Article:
1. The National Dressage Championships’ new venue being a bit of a hit
The majority who attended are raving about the National Dressage Championships’s new home at Somerford Park, including Horse & Hound’s own columnist Anna Ross. You’d hope so – the complaints about the show’s former venue, Stoneleigh Park, went on every year – though I sympathised when many centred around the uncontrollable British weather, the timing of the show being after the year’s major international championship, and the fact our championship team riders do not attend on their top horses. These three things are all still factors, but the sun shone at Somerford, and people were happy with the layout, and clearly the organisers have done a good job of keeping riders and spectators happy. British Dressage chief executive Jason Brautigam said: “Considering we only really had the green light to go ahead in mid-June, when it would usually take at least nine months of planning, the Show Direct team did an incredible job to pull it all together in the circumstances. Any relocation is always challenging, but to go from two to three arenas and increase from 400 to over 700 combinations – all against the backdrop of COVID and Brexit – was no mean feat!” The much missed live stream is even under discussion for next year, with realisation that the cost has to be covered somehow. Emile Faurie was a popular winner of the grand prix freestyle, taking the overall title for the third time – but the first in more than two decades. Congratulations Emile.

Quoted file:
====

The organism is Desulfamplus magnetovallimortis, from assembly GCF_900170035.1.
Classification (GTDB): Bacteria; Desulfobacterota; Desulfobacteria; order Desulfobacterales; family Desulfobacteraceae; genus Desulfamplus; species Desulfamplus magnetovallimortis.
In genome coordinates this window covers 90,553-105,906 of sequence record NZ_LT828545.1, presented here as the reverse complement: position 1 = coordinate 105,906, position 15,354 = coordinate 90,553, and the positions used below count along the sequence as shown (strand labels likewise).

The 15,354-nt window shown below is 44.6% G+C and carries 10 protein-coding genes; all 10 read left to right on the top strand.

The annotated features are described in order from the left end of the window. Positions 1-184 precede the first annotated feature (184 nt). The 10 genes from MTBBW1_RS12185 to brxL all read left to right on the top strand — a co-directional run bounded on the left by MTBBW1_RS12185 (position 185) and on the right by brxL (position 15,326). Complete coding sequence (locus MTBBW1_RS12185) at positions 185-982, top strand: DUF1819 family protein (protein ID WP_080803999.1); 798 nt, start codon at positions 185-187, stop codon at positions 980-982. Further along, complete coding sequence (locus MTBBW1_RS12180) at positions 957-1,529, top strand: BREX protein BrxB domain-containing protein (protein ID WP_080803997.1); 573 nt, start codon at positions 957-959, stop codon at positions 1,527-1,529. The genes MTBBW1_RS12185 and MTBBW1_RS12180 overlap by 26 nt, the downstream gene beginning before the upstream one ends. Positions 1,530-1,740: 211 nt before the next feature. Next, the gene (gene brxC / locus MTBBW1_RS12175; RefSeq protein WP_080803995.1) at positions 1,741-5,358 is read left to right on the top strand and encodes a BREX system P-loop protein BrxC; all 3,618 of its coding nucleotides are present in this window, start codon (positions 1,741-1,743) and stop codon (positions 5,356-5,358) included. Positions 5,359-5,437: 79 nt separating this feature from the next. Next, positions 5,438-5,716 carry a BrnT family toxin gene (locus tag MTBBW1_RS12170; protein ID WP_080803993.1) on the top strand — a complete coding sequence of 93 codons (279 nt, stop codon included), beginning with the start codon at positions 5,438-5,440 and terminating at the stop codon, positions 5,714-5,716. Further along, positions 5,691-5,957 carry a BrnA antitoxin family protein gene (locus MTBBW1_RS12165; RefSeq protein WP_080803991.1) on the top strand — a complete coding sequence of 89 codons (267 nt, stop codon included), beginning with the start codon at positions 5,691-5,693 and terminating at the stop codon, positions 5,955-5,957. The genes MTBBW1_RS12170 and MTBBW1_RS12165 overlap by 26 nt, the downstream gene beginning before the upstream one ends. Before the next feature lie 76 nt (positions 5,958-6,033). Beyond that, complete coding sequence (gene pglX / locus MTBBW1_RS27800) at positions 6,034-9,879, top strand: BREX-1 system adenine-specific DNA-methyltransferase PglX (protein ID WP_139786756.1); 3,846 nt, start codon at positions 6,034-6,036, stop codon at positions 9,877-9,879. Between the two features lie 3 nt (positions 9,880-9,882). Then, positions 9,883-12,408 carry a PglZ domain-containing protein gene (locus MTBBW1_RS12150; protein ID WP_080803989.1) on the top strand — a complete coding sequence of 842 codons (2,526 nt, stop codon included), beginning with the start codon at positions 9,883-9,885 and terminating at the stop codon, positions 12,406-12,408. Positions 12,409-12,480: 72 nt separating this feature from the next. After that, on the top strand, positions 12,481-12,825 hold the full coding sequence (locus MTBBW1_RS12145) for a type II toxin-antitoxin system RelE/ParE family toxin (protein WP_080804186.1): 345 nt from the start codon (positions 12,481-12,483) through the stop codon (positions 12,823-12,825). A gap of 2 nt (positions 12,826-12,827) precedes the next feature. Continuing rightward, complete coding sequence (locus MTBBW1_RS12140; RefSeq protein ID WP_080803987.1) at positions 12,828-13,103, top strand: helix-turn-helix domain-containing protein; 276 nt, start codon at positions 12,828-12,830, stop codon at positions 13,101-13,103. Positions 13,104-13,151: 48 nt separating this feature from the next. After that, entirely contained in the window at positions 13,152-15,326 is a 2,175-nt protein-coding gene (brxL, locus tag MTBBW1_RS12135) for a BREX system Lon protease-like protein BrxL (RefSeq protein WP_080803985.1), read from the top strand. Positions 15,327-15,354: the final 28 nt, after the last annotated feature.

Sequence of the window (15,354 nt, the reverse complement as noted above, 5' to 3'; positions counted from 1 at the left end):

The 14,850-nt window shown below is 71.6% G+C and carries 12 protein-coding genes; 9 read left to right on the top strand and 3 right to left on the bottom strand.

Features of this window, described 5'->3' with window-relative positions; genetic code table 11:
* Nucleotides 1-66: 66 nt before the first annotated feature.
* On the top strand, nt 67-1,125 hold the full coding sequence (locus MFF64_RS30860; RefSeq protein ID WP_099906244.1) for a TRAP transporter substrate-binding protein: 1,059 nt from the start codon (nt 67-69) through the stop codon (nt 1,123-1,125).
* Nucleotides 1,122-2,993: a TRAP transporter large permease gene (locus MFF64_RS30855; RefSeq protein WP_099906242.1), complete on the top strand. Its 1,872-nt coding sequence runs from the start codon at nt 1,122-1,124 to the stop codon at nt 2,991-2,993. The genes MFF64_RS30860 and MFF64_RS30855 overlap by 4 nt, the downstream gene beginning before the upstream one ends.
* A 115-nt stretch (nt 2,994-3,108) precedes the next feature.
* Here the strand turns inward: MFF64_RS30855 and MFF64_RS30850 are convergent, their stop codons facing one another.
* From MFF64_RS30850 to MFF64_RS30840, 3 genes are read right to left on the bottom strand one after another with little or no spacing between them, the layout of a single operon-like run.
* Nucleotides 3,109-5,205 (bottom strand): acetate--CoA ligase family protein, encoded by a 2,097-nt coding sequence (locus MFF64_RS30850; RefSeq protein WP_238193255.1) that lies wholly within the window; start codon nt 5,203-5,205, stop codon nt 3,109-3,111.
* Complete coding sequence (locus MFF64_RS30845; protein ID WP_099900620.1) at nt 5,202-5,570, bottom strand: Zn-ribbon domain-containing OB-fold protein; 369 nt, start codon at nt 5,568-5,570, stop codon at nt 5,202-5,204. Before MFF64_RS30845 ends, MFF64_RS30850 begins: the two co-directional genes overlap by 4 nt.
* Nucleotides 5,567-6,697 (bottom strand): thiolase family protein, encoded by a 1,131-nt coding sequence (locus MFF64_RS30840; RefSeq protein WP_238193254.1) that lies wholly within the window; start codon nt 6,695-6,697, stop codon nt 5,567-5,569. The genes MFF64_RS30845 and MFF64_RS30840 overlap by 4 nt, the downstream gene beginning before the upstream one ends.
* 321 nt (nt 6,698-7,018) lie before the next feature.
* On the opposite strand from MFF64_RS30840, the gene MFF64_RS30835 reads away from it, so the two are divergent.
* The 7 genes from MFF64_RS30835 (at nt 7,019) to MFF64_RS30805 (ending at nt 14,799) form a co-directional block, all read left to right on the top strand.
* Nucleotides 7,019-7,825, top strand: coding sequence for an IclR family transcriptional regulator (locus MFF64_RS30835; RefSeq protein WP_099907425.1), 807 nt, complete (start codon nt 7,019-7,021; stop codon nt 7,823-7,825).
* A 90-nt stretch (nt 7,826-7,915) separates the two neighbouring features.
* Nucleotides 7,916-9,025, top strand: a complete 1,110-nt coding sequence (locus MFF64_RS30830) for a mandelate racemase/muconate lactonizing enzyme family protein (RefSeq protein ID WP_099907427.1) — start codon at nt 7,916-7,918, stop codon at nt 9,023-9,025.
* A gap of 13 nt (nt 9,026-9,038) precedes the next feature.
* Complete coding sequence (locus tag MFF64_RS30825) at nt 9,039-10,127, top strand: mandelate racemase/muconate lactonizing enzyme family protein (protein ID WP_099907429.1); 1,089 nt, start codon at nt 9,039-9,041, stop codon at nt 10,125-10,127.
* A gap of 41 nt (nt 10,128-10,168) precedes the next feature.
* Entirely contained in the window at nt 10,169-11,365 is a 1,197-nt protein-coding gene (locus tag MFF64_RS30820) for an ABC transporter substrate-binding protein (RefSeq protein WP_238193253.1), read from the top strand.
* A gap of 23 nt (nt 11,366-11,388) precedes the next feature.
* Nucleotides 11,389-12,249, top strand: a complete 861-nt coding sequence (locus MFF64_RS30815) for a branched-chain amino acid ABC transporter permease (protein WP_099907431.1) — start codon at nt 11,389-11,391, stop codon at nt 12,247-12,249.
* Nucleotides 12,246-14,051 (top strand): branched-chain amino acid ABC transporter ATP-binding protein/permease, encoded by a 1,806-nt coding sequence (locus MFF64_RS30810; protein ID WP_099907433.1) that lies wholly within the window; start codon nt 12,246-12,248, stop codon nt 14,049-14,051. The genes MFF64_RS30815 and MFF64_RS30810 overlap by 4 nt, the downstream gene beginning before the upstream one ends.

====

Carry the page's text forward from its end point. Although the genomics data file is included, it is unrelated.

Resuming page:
2. Blenheim Horse Trials being a big hit, too
Yes, Blenheim Horse Trials under new management by The Jockey Club was in general such a big hit that the main complaint, beyond a few teething issues, was about the queues to get in. We have the same around Burghley and Badminton, but are perhaps less used to having to queue for so long to get into a four-star. Some felt the CCI4*-L cross-country was a little too soft to really test horses aiming to step up to five-star and with Badminton Horse Trials in mind for May – there were 18 clears inside the time. But some 20,000 spectators were treated to a fabulous field of past and future megastars in a perfect setting. For those with young children, Hey Duggee even turned up as part of a designated family area, which is a winning way to get whole families to attend and enjoy horse trials in future.
3. Making our roads safer for horses and riders
There has been a great deal of positive reaction to the Pass Wide & Slow rides that took place on Sunday (19 September). In total 180 rides went ahead, some of which were very well attended – one ride had 76 riders. Some rides had MPs present, others mounted police, and one was featured on BBC East Midlands news. It is fantastic for the community to be getting these important messages across to the non-equestrian public, influencing how drivers approach riders on the road and making hacking safer for all who need to use the roads. Meanwhile a petition calling for a feasibility study on average-speed cameras to prevent pony deaths in the New Forest has gathered 50,000 signature in 10 days.
4. Inaugural in-hand show’s success – and a notable retirement
Never mind Blenheim and the National Dressage Champs, the showing community were waxing lyrical about the inaugural Great British In-hand Show held by the National Pony Society (NPS) at Kelsall Hill EC over the weekend (18-19 September), where Lynn Wilson’s Welsh section B stallion Paddock Rio took supreme and promptly retired from the show ring.
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